2. Kenneth Jackson, Crabgrass Frontier: The Suburbanization of the United States, (New York: Oxford University Press, 1985), 12 
  3. Kushner, 6
  4. Kushner, 7
  5. Jackson, 244
  6. Kushner, 30
  7. Jackson, 234
  8. Kushner, 42
  9. Lizabeth Cohen, A Consumers’ Republic: The Politics of Mass Consumption in Postwar American. New York: Vintage Books, 2003, 217
  10. Kushner, 43 
  11. Kushner, 30
  12. Kushner, 45
  13. Kushner, xiv
  14. Kushner, 70
  15. Kushner, xv
  16. Kushner, 17 
  17. Jackson, 213
  18. Cohen, 217
Crystal N. Galyean is a writer, editor, and historian who lives in New Jersey, where she makes sweet sweet bluegrass music with her band the Great Grassby. Her writing has appeared in various educational publications as well as the Village Voice, McSweeney's Internet Tendency, and literary journals.

43 responses to “Levittown

  1. My parents moved into Levittown, NY, after the war. Treeless, with mud everywhere, and rows of identical cheap (about $6,000) houses, some predicted it would was destined to be an ugly slum community. Perhaps that’s part of the reason the Levitt builders took steps such as winding streets, landscaping, community parks with pools, etc. And, sadly, the fear of that outcome may have contributed to their imposing a racial exclusion policy.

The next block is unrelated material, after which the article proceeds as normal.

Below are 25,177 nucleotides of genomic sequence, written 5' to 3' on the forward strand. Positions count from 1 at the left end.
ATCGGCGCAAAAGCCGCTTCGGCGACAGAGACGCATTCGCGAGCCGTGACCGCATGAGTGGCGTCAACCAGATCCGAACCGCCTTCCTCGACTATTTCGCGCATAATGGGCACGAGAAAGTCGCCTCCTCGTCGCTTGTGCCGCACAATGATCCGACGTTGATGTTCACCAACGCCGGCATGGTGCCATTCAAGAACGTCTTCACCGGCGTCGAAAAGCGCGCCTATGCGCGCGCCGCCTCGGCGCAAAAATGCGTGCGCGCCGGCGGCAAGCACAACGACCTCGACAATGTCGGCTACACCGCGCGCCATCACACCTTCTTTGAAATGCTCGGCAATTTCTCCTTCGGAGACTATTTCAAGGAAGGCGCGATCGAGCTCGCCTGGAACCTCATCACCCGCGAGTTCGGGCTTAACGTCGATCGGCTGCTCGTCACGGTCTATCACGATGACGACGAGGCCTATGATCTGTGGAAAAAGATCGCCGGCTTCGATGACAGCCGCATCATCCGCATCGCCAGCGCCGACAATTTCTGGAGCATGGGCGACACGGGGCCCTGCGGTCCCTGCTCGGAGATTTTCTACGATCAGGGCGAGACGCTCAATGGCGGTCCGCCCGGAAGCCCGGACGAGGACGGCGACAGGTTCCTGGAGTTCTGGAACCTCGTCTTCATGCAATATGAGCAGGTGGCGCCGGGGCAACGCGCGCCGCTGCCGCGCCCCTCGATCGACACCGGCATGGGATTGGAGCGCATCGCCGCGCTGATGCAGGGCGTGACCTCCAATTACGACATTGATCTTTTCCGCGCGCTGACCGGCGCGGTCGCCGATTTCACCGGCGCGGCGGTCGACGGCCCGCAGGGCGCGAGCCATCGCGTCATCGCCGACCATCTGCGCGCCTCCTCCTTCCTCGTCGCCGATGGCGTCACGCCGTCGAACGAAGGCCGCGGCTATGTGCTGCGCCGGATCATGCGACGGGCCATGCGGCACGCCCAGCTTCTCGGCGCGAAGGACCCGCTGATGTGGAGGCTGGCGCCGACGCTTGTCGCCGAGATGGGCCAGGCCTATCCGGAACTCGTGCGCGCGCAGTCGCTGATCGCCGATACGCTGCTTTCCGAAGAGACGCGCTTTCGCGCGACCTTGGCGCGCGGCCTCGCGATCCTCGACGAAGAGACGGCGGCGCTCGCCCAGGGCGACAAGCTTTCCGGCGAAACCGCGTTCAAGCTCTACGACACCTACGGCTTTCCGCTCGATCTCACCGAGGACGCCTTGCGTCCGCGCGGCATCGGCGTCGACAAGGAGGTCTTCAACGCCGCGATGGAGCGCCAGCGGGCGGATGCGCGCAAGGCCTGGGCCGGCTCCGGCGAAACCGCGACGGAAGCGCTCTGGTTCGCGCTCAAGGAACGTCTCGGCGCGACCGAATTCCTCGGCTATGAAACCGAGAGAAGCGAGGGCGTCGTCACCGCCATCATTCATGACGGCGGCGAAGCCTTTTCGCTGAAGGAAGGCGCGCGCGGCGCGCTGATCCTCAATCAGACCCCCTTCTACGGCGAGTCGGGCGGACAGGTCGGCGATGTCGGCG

1. My parents bought a house in Levittown, NY in 1953 after my Dad returned from the Korean War. They only lived there for about three years, but babies #3 and #4 were born there. Even years later, I never heard either of my parents mention the policy of segregation in the community. I would imagine at the time they were just too concerned with putting a roof over their growing family. I still have photos taken on our front lawn of the first four of us kids in our family. Levittown served a purpose in providing affordable housing for returning veterans . . . it’s too bad that not all veterans were included.